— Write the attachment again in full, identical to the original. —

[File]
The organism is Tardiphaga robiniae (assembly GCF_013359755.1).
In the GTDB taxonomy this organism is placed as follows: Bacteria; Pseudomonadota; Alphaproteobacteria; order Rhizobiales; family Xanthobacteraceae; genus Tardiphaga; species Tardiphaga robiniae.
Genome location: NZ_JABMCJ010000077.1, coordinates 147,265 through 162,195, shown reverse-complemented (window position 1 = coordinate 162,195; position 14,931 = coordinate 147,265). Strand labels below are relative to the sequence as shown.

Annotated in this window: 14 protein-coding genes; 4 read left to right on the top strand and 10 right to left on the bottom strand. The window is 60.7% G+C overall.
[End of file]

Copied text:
The organism is Tardiphaga robiniae (assembly GCF_013359755.1).
In the GTDB taxonomy this organism is placed as follows: Bacteria; Pseudomonadota; Alphaproteobacteria; order Rhizobiales; family Xanthobacteraceae; genus Tardiphaga; species Tardiphaga robiniae.
Genome location: NZ_JABMCJ010000077.1, coordinates 147,265 through 162,195, shown reverse-complemented (window position 1 = coordinate 162,195; position 14,931 = coordinate 147,265). Strand labels below are relative to the sequence as shown.

Annotated in this window: 14 protein-coding genes; 4 read left to right on the top strand and 10 right to left on the bottom strand. The window is 60.7% G+C overall.